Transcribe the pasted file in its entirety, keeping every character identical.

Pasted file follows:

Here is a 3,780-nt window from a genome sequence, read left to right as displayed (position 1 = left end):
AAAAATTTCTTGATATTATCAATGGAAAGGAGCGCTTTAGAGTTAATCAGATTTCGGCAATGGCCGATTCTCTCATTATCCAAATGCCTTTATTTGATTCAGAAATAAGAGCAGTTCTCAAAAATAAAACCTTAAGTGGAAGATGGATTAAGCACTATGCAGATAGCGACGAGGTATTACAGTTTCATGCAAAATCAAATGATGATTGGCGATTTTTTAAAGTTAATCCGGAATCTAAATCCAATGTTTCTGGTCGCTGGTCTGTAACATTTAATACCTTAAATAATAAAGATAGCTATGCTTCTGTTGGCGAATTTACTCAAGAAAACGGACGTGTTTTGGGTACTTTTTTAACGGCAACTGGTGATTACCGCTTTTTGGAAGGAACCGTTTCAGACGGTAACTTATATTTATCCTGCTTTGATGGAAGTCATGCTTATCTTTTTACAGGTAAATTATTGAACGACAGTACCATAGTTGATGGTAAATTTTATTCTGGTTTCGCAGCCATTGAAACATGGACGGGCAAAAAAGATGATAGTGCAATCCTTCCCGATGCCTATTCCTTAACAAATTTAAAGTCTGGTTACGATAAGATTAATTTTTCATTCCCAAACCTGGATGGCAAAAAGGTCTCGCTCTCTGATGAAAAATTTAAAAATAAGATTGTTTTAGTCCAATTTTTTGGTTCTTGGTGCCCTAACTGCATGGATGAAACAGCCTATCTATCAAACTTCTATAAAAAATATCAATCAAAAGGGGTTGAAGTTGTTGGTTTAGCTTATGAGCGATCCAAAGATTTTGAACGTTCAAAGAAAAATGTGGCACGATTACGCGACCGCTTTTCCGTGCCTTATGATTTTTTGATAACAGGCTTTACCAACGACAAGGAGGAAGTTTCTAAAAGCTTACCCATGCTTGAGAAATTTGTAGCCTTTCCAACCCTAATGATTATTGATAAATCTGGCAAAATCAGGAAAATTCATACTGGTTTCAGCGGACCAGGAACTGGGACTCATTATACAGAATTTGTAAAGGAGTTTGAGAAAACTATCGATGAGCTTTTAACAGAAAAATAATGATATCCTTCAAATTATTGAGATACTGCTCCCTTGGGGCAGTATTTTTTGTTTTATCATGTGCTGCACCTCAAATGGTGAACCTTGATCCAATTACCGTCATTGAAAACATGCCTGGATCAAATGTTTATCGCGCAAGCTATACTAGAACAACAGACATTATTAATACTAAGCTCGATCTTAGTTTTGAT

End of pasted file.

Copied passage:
Here is a 3,780-nt window from a genome sequence, read left to right as displayed (position 1 = left end):
AAAAATTTCTTGATATTATCAATGGAAAGGAGCGCTTTAGAGTTAATCAGATTTCGGCAATGGCCGATTCTCTCATTATCCAAATGCCTTTATTTGATTCAGAAATAAGAGCAGTTCTCAAAAATAAAACCTTAAGTGGAAGATGGATTAAGCACTATGCAGATAGCGACGAGGTATTACAGTTTCATGCAAAATCAAATGATGATTGGCGATTTTTTAAAGTTAATCCGGAATCTAAATCCAATGTTTCTGGTCGCTGGTCTGTAACATTTAATACCTTAAATAATAAAGATAGCTATGCTTCTGTTGGCGAATTTACTCAAGAAAACGGACGTGTTTTGGGTACTTTTTTAACGGCAACTGGTGATTACCGCTTTTTGGAAGGAACCGTTTCAGACGGTAACTTATATTTATCCTGCTTTGATGGAAGTCATGCTTATCTTTTTACAGGTAAATTATTGAACGACAGTACCATAGTTGATGGTAAATTTTATTCTGGTTTCGCAGCCATTGAAACATGGACGGGCAAAAAAGATGATAGTGCAATCCTTCCCGATGCCTATTCCTTAACAAATTTAAAGTCTGGTTACGATAAGATTAATTTTTCATTCCCAAACCTGGATGGCAAAAAGGTCTCGCTCTCTGATGAAAAATTTAAAAATAAGATTGTTTTAGTCCAATTTTTTGGTTCTTGGTGCCCTAACTGCATGGATGAAACAGCCTATCTATCAAACTTCTATAAAAAATATCAATCAAAAGGGGTTGAAGTTGTTGGTTTAGCTTATGAGCGATCCAAAGATTTTGAACGTTCAAAGAAAAATGTGGCACGATTACGCGACCGCTTTTCCGTGCCTTATGATTTTTTGATAACAGGCTTTACCAACGACAAGGAGGAAGTTTCTAAAAGCTTACCCATGCTTGAGAAATTTGTAGCCTTTCCAACCCTAATGATTATTGATAAATCTGGCAAAATCAGGAAAATTCATACTGGTTTCAGCGGACCAGGAACTGGGACTCATTATACAGAATTTGTAAAGGAGTTTGAGAAAACTATCGATGAGCTTTTAACAGAAAAATAATGATATCCTTCAAATTATTGAGATACTGCTCCCTTGGGGCAGTATTTTTTGTTTTATCATGTGCTGCACCTCAAATGGTGAACCTTGATCCAATTACCGTCATTGAAAACATGCCTGGATCAAATGTTTATCGCGCAAGCTATACTAGAACAACAGACATTATTAATACTAAGCTCGATCTTAGTTTTGAT